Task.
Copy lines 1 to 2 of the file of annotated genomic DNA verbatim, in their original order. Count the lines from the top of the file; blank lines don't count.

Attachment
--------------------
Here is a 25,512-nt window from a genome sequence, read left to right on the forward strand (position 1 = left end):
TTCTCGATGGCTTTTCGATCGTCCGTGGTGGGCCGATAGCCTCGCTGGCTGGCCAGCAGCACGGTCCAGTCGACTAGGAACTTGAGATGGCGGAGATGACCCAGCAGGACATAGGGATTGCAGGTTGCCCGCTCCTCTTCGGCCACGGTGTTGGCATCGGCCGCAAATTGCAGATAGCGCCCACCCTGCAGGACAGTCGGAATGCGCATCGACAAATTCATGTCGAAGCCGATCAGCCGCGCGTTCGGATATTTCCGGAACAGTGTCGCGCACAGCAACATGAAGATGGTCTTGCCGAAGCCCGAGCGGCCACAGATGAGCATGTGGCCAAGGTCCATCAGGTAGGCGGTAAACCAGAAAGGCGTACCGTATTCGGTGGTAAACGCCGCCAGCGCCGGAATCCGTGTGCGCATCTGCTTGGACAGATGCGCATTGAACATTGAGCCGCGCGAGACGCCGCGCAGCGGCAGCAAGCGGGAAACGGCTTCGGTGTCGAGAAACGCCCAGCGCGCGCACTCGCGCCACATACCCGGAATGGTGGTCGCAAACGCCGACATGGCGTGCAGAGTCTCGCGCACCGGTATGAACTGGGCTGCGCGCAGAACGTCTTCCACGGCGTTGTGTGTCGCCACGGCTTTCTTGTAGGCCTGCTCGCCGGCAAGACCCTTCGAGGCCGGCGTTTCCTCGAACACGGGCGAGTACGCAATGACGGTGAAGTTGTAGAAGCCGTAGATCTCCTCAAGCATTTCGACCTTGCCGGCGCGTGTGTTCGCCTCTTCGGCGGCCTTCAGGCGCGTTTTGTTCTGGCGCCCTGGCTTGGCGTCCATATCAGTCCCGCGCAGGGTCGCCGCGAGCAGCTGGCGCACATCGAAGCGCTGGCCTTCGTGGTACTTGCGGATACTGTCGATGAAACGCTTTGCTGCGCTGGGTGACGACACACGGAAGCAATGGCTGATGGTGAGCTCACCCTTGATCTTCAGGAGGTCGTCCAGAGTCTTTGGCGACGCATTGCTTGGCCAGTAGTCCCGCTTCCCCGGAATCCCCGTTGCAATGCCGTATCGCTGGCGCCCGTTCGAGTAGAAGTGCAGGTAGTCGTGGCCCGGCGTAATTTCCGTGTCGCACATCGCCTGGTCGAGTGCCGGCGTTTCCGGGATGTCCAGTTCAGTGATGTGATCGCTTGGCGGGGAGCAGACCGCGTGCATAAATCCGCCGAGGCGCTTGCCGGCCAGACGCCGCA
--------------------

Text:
Here is a 25,512-nt window from a genome sequence, read left to right on the forward strand (position 1 = left end):
TTCTCGATGGCTTTTCGATCGTCCGTGGTGGGCCGATAGCCTCGCTGGCTGGCCAGCAGCACGGTCCAGTCGACTAGGAACTTGAGATGGCGGAGATGACCCAGCAGGACATAGGGATTGCAGGTTGCCCGCTCCTCTTCGGCCACGGTGTTGGCATCGGCCGCAAATTGCAGATAGCGCCCACCCTGCAGGACAGTCGGAATGCGCATCGACAAATTCATGTCGAAGCCGATCAGCCGCGCGTTCGGATATTTCCGGAACAGTGTCGCGCACAGCAACATGAAGATGGTCTTGCCGAAGCCCGAGCGGCCACAGATGAGCATGTGGCCAAGGTCCATCAGGTAGGCGGTAAACCAGAAAGGCGTACCGTATTCGGTGGTAAACGCCGCCAGCGCCGGAATCCGTGTGCGCATCTGCTTGGACAGATGCGCATTGAACATTGAGCCGCGCGAGACGCCGCGCAGCGGCAGCAAGCGGGAAACGGCTTCGGTGTCGAGAAACGCCCAGCGCGCGCACTCGCGCCACATACCCGGAATGGTGGTCGCAAACGCCGACATGGCGTGCAGAGTCTCGCGCACCGGTATGAACTGGGCTGCGCGCAGAACGTCTTCCACGGCGTTGTGTGTCGCCACGGCTTTCTTGTAGGCCTGCTCGCCGGCAAGACCCTTCGAGGCCGGCGTTTCCTCGAACACGGGCGAGTACGCAATGACGGTGAAGTTGTAGAAGCCGTAGATCTCCTCAAGCATTTCGACCTTGCCGGCGCGTGTGTTCGCCTCTTCGGCGGCCTTCAGGCGCGTTTTGTTCTGGCGCCCTGGCTTGGCGTCCATATCAGTCCCGCGCAGGGTCGCCGCGAGCAGCTGGCGCACATCGAAGCGCTGGCCTTCGTGGTACTTGCGGATACTGTCGATGAAACGCTTTGCTGCGCTGGGTGACGACACACGGAAGCAATGGCTGATGGTGAGCTCACCCTTGATCTTCAGGAGGTCGTCCAGAGTCTTTGGCGACGCATTGCTTGGCCAGTAGTCCCGCTTCCCCGGAATCCCCGTTGCAATGCCGTATCGCTGGCGCCCGTTCGAGTAGAAGTGCAGGTAGTCGTGGCCCGGCGTAATTTCCGTGTCGCACATCGCCTGGTCGAGTGCCGGCGTTTCCGGGATGTCCAGTTCAGTGATGTGATCGCTTGGCGGGGAGCAGACCGCGTGCATAAATCCGCCGAGGCGCTTGCCGGCCAGACGCCGCA